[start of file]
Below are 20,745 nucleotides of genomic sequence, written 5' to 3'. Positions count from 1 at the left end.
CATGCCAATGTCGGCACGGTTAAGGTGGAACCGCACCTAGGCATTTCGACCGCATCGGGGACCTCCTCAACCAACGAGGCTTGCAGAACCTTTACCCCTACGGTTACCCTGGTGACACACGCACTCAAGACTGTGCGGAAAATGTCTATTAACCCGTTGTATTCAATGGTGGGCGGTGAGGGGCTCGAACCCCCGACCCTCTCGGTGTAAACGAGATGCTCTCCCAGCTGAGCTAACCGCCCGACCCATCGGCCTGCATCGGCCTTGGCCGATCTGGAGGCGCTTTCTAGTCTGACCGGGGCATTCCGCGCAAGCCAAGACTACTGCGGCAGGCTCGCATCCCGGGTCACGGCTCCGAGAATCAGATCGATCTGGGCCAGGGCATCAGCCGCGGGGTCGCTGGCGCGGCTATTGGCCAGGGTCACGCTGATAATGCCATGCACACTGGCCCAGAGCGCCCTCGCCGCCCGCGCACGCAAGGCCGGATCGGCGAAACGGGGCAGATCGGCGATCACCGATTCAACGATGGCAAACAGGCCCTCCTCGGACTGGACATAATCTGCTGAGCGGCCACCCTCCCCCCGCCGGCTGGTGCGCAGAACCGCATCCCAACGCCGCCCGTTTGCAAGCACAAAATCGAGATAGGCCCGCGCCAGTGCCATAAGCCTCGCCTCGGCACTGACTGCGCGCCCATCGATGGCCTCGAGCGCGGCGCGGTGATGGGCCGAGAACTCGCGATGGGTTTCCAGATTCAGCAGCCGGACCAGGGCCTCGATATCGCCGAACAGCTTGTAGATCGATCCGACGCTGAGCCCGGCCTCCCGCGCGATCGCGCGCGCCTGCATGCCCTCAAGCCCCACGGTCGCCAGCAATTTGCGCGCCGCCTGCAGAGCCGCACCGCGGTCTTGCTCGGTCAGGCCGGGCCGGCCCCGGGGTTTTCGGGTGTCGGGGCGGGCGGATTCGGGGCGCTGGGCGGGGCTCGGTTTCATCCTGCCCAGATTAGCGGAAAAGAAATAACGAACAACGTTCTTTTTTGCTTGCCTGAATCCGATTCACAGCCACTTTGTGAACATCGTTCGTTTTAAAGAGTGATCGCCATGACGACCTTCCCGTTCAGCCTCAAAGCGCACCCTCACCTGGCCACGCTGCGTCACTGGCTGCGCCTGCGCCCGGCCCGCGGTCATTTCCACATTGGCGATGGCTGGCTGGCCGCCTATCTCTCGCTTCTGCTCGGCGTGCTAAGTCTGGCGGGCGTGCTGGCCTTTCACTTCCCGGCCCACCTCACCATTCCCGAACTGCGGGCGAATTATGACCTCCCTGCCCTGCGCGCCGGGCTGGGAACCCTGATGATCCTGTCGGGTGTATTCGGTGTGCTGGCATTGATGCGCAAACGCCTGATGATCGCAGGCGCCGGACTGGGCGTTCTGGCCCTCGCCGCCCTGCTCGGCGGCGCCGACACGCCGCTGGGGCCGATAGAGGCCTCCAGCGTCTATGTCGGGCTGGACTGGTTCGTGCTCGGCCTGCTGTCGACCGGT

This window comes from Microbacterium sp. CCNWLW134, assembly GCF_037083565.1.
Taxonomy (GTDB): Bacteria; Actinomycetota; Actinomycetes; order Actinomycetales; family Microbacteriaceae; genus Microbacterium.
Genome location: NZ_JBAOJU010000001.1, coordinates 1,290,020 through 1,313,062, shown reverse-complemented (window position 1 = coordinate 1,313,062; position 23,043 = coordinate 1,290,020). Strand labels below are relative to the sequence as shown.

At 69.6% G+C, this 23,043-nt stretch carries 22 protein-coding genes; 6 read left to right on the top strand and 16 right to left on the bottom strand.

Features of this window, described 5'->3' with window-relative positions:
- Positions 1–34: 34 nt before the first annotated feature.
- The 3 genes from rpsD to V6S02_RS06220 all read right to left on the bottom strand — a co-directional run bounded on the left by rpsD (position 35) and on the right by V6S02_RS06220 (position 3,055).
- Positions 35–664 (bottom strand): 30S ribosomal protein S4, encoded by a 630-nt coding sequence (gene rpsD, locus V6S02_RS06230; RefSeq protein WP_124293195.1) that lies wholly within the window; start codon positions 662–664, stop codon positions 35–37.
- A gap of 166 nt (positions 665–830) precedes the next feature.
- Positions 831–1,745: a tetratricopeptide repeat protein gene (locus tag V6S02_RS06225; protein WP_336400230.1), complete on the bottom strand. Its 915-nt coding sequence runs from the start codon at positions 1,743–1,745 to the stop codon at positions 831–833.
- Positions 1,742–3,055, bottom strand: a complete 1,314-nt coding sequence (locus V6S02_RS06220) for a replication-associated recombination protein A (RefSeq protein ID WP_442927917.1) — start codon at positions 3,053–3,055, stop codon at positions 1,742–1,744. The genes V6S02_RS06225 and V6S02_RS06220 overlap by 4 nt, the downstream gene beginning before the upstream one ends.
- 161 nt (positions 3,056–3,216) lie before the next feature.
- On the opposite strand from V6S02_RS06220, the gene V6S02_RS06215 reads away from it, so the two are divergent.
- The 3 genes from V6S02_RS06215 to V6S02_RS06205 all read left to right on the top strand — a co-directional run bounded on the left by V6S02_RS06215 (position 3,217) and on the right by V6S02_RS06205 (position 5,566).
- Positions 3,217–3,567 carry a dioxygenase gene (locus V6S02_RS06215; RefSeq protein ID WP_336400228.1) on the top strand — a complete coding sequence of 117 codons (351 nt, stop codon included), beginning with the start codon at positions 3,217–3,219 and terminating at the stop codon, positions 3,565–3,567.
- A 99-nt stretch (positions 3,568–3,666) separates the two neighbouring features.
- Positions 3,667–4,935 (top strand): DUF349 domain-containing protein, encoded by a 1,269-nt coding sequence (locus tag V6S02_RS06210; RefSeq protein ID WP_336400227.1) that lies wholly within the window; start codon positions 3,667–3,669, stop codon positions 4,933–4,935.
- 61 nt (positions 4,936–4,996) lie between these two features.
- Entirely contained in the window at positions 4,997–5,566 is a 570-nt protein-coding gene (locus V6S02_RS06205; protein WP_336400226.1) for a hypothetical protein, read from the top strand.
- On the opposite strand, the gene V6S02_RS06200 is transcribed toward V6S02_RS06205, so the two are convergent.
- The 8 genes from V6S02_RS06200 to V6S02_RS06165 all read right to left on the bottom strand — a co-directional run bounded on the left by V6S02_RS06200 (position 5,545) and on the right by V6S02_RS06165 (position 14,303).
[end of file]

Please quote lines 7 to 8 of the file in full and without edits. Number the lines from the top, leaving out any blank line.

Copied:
Features of this window, described 5'->3' with window-relative positions:
- Positions 1–34: 34 nt before the first annotated feature.